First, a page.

Do Snake Plants Like to Be Root Bound? (Solved + Pro Advice)



Snake Plants (mother-in-law’s tongue) of all kinds are beautiful succulents that clean the air and tolerate various conditions. They can be several feet tall or only a few inches high with wide or narrow, flat or cylindrical leaves. 

They’re great houseplants but need the right care to shine. They need the right light, temperature, humidity, soil, water, and pot. And they also need to be repotted regularly every 2 or 3 years to keep them from becoming root bound.

How Can You Tell If Your Snake Plant Is Root Bound?

If your plant is not thriving, has yellow leaves, and has become droopy, it may be root bound if you haven’t repotted it in several years.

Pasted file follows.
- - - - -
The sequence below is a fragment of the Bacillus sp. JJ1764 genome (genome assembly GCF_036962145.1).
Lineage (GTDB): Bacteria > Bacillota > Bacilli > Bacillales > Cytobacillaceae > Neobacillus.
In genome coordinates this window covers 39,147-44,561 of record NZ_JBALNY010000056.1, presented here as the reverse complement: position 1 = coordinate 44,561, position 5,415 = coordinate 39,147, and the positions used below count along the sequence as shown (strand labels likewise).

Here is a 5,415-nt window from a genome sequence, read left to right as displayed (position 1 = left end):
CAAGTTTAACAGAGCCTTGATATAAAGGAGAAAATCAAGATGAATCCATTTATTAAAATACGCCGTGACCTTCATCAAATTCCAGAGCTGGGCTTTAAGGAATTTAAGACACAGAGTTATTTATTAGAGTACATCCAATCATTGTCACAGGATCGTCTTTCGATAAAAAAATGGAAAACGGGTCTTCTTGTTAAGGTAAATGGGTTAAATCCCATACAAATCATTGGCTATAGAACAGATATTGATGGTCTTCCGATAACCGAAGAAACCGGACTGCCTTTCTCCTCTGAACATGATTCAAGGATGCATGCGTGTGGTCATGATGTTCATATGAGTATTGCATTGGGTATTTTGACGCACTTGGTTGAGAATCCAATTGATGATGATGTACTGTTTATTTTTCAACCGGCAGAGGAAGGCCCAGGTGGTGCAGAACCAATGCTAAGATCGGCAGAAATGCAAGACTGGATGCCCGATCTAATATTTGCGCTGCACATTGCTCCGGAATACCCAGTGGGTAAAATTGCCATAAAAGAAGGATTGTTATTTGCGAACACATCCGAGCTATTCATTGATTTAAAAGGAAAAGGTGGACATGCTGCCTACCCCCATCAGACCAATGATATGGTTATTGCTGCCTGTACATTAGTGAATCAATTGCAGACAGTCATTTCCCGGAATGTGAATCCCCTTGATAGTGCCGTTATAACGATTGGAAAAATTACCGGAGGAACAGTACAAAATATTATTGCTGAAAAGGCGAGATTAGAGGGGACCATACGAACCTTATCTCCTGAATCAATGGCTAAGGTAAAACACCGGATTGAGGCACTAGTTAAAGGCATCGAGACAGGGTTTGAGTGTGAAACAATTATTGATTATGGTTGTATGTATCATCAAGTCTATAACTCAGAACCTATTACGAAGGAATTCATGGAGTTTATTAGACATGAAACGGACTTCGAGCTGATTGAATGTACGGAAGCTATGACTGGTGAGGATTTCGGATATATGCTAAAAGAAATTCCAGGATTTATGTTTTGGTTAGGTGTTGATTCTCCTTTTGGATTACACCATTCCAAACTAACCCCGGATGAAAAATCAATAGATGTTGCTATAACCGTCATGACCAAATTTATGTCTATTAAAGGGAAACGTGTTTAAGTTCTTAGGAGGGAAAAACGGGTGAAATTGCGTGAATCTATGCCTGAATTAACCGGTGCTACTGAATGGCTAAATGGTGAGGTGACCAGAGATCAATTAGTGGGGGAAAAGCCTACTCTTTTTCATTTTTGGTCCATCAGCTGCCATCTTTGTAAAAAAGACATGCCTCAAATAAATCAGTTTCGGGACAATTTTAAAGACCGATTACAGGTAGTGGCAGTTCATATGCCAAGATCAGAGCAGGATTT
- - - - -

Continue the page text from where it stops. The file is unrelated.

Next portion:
What Does Being Root Bound Do to the Plant?

- Nutrient Deficiency - Dehydration - Susceptibility to Pests - Susceptibility to Root Rot - Broken Pot

How to Fix a Root-Bound Snake Plant

- Remove the root ball from its current pot. - Cut away the excess roots that are circling and filling up the pot, leaving 4-5 inches of roots growing straight down from the rhizomes. - Trim any dead or droopy leaves..

Care After Repotting

- Light - Temperature - Humidity - Soil - Pot - Water - Fertilizer - Pests - Diseases

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